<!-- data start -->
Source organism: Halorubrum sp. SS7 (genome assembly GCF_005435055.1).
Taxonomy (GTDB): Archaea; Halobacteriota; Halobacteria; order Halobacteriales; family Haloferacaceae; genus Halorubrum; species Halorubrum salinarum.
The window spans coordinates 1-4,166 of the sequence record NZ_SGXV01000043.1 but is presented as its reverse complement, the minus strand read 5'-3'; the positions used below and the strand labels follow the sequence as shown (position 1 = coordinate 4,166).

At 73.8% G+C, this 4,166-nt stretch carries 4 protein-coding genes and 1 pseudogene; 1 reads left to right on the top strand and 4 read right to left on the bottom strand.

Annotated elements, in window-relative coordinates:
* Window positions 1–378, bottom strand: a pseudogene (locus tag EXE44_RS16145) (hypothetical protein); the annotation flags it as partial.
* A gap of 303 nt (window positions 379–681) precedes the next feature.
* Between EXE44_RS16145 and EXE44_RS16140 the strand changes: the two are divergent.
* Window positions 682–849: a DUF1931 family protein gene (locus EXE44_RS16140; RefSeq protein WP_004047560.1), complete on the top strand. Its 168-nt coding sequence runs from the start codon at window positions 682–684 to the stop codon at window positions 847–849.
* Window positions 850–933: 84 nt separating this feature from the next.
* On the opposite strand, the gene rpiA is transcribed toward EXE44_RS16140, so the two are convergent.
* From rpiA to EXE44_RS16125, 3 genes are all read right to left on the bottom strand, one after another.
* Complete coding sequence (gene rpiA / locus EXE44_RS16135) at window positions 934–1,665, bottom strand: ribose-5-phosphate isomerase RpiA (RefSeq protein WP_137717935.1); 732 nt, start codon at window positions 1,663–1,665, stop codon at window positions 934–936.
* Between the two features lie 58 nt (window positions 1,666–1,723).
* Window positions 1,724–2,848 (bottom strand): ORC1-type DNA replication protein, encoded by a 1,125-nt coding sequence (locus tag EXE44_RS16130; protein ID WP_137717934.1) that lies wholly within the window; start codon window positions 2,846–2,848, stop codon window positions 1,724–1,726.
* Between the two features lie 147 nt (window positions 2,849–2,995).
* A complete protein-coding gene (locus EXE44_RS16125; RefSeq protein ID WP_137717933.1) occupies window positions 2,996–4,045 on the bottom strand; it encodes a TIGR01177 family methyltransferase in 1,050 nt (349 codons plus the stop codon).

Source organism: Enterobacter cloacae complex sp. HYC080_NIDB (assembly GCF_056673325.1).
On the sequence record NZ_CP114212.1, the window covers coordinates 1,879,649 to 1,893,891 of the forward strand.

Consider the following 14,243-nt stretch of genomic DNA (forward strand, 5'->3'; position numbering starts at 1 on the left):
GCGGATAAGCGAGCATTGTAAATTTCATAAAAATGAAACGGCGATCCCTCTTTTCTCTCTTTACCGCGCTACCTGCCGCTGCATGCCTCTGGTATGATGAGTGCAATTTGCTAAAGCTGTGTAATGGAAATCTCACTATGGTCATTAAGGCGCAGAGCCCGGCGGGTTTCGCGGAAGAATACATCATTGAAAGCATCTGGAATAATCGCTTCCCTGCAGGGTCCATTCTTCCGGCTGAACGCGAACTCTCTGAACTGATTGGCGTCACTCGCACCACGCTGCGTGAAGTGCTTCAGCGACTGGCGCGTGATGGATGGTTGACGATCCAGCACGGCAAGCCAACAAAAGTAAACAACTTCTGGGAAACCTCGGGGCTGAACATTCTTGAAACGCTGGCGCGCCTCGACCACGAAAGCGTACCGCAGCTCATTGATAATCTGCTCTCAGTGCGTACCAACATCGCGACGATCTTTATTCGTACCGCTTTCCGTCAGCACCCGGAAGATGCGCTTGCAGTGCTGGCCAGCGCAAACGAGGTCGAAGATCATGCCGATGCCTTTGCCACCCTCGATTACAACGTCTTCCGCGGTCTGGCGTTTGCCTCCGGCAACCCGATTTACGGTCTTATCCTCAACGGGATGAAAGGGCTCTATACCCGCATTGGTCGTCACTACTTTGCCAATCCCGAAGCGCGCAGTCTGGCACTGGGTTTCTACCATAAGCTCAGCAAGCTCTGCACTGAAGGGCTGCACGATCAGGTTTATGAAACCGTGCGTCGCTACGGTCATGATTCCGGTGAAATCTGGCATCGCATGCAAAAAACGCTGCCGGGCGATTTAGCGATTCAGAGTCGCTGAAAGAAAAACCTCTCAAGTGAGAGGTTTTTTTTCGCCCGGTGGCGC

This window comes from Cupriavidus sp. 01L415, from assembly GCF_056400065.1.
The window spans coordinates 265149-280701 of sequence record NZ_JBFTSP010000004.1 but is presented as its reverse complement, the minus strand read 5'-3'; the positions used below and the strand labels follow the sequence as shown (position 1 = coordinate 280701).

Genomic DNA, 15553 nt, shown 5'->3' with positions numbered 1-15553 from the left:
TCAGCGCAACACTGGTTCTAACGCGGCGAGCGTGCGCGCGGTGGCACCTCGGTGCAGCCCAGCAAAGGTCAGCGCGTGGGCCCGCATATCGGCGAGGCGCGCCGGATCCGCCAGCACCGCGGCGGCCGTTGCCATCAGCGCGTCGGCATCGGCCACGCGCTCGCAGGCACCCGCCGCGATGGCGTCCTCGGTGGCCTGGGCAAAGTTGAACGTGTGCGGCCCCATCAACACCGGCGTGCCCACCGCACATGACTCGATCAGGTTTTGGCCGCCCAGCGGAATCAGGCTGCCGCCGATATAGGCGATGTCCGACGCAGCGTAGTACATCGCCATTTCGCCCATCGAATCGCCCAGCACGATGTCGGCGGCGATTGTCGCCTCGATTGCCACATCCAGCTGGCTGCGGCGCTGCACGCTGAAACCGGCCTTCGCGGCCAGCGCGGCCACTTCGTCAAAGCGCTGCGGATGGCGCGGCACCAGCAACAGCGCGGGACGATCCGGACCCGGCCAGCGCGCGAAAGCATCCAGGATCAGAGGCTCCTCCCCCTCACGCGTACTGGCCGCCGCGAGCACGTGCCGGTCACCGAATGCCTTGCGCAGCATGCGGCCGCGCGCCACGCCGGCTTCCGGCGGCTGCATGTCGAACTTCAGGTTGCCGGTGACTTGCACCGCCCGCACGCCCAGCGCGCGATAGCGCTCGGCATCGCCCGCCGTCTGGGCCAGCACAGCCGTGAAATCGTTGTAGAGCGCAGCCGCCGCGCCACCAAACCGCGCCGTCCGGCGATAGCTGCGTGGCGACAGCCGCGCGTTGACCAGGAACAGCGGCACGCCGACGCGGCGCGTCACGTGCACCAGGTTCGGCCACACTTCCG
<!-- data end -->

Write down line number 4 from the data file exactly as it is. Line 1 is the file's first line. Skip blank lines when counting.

At 73.8% G+C, this 4,166-nt stretch carries 4 protein-coding genes and 1 pseudogene; 1 reads left to right on the top strand and 4 read right to left on the bottom strand.